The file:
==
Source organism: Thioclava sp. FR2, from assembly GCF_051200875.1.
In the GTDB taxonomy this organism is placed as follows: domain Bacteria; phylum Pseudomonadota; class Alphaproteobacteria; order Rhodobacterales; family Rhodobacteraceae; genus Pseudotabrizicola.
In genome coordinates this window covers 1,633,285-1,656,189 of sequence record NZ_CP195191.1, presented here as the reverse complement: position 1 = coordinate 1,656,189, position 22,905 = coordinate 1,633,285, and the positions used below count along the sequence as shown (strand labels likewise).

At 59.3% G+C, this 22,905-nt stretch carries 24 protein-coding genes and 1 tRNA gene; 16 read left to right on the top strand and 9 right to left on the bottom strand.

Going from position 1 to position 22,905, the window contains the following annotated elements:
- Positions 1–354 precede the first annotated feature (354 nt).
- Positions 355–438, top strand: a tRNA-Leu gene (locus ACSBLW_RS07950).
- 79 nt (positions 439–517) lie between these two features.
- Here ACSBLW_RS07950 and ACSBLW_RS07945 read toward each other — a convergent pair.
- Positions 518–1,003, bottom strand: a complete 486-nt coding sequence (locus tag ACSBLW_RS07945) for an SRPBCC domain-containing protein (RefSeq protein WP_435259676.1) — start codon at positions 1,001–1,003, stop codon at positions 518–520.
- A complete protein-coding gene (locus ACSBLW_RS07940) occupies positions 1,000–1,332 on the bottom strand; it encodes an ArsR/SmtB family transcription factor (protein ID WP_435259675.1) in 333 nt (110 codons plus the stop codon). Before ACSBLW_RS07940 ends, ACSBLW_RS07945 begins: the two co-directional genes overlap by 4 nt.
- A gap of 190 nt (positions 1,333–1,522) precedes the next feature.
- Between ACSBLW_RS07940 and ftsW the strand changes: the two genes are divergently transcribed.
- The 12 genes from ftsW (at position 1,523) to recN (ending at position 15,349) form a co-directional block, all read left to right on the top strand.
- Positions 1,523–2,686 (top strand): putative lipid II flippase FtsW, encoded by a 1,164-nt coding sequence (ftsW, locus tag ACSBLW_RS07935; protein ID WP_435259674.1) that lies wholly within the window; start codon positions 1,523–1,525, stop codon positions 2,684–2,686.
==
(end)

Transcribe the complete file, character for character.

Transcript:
Source organism: Thioclava sp. FR2, from assembly GCF_051200875.1.
In the GTDB taxonomy this organism is placed as follows: domain Bacteria; phylum Pseudomonadota; class Alphaproteobacteria; order Rhodobacterales; family Rhodobacteraceae; genus Pseudotabrizicola.
In genome coordinates this window covers 1,633,285-1,656,189 of sequence record NZ_CP195191.1, presented here as the reverse complement: position 1 = coordinate 1,656,189, position 22,905 = coordinate 1,633,285, and the positions used below count along the sequence as shown (strand labels likewise).

At 59.3% G+C, this 22,905-nt stretch carries 24 protein-coding genes and 1 tRNA gene; 16 read left to right on the top strand and 9 right to left on the bottom strand.

Going from position 1 to position 22,905, the window contains the following annotated elements:
- Positions 1–354 precede the first annotated feature (354 nt).
- Positions 355–438, top strand: a tRNA-Leu gene (locus ACSBLW_RS07950).
- 79 nt (positions 439–517) lie between these two features.
- Here ACSBLW_RS07950 and ACSBLW_RS07945 read toward each other — a convergent pair.
- Positions 518–1,003, bottom strand: a complete 486-nt coding sequence (locus tag ACSBLW_RS07945) for an SRPBCC domain-containing protein (RefSeq protein WP_435259676.1) — start codon at positions 1,001–1,003, stop codon at positions 518–520.
- A complete protein-coding gene (locus ACSBLW_RS07940) occupies positions 1,000–1,332 on the bottom strand; it encodes an ArsR/SmtB family transcription factor (protein ID WP_435259675.1) in 333 nt (110 codons plus the stop codon). Before ACSBLW_RS07940 ends, ACSBLW_RS07945 begins: the two co-directional genes overlap by 4 nt.
- A gap of 190 nt (positions 1,333–1,522) precedes the next feature.
- Between ACSBLW_RS07940 and ftsW the strand changes: the two genes are divergently transcribed.
- The 12 genes from ftsW (at position 1,523) to recN (ending at position 15,349) form a co-directional block, all read left to right on the top strand.
- Positions 1,523–2,686 (top strand): putative lipid II flippase FtsW, encoded by a 1,164-nt coding sequence (ftsW, locus tag ACSBLW_RS07935; protein ID WP_435259674.1) that lies wholly within the window; start codon positions 1,523–1,525, stop codon positions 2,684–2,686.